With “42nd Street” back on Broadway and “Thoroughly Modern Millie,” a spoof tuner along similar lines, also setting up shop on the street, it seems an apt moment to take another look at the campy 1968 Off Broadway mini-musical “Dames at Sea,” itself an affectionate spoof of ’30s movie musicals. But maybe because it’s no longer spoofing or tapping alone, and also thanks to an overblown Goodspeed Musicals production, “Dames at Sea” has lost some of its original postage-stamp charm.
Its pastiche score, which steals shamelessly from the likes of Gershwin, Porter et al., is genuinely tuneful and funny. And there are comical moments in director-choreographer Scott Thompson’s production, not least in the “Echo Waltz,” in which two goats appliqued onto the Alps backdrop join in the singing. But elsewhere, less would certainly be more in both the production values and the overly obvious direction and performances.
The cast at the Goodspeed remains the same size — just six performers playing seven characters and, when necessary, the show’s chorus. The pit band, however, has been augmented to eight, sounding at times like a brassy big band. This doesn’t necessarily help.
At the performance seen, the opening number, “Wall Street,” by the show-within-the-show’s star, Mona Kent (Corinne Melancon), suffered because the sound balance favored the pit musicians to the point of drowning out her singing (the cast wears head mikes for this production; the balance was eventually rectified). Another problem: projections so dim they were essentially meaningless.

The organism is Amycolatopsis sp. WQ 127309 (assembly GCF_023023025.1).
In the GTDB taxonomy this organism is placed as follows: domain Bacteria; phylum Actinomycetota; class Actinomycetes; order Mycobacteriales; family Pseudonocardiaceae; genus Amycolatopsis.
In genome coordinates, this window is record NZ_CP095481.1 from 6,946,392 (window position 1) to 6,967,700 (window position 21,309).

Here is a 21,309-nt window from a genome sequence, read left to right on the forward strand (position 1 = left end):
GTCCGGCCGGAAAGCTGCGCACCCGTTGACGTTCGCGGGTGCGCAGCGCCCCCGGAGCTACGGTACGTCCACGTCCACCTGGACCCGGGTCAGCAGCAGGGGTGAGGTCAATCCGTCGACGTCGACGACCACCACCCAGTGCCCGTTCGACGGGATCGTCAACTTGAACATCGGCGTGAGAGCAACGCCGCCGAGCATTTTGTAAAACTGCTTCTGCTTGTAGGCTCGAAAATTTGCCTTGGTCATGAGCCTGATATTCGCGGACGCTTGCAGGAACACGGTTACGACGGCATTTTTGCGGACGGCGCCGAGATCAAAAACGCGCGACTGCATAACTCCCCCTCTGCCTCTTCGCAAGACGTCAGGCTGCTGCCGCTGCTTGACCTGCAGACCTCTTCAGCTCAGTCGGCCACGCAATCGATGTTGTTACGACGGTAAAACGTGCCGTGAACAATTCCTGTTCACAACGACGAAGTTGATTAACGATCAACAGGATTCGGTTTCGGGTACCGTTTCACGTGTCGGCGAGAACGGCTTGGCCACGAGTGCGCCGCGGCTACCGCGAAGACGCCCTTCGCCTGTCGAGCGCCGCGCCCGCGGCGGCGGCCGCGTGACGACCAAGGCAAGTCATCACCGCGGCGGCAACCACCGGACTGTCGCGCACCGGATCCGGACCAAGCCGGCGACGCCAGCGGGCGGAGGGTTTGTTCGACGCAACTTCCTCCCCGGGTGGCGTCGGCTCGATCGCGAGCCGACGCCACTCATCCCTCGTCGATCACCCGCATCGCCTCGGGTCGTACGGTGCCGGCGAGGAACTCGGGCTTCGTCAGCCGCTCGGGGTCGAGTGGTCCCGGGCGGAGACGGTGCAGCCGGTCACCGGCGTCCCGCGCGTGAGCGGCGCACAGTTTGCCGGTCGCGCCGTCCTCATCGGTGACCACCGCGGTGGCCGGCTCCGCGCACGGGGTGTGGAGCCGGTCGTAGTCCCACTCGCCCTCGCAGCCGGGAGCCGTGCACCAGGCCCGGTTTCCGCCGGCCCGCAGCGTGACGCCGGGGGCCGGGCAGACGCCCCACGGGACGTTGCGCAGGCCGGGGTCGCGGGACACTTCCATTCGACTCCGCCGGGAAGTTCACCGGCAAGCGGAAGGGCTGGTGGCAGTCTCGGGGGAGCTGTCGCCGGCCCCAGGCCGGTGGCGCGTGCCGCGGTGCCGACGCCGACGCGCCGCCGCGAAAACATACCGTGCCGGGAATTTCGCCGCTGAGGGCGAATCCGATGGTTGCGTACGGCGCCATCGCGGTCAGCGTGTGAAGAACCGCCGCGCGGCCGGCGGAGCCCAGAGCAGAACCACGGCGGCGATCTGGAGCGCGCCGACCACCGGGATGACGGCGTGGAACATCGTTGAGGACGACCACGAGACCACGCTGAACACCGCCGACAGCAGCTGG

Thompson has his cast tapping, singing and acting their hearts out to the resistance-level point. In addition, though the cast is never less than sturdily competent, it doesn’t project much individuality or glamour. Wisely, Ruby (Andrea Chamberlain) isn’t asked to emulate Bernadette Peters, who created the role 34 years ago. Instead, she’s a Keeler copy, which is as it should be, given the plot: Ruby has just arrived in New York from Utah with only her tap shoes in her lost suitcase, and is destined to be a Broadway star on a battleship by the end of the day when Mona, “the Lady Macbeth of 42nd Street,” gets seasick. Kewpie doll Chamberlain is more than OK, though without making any indelible impression. Ditto the rest of the cast, with perhaps David Engel having the best of it as the coy battleship captain Mona seduced years before.
The sets — art deco stage-within-a-stage for act one, battleship within the art deco false proscenium for act two — tend to be a mite overdone, as do some of the costumes. The moral of this 2002 season Goodspeed opener is that “Dames at Sea” is so obviously a spoof that audiences don’t have to be constantly hit over the heads by the fact. And, without doubt, shoestring intimacy is an integral part of the concept of the show and shouldn’t be tampered with.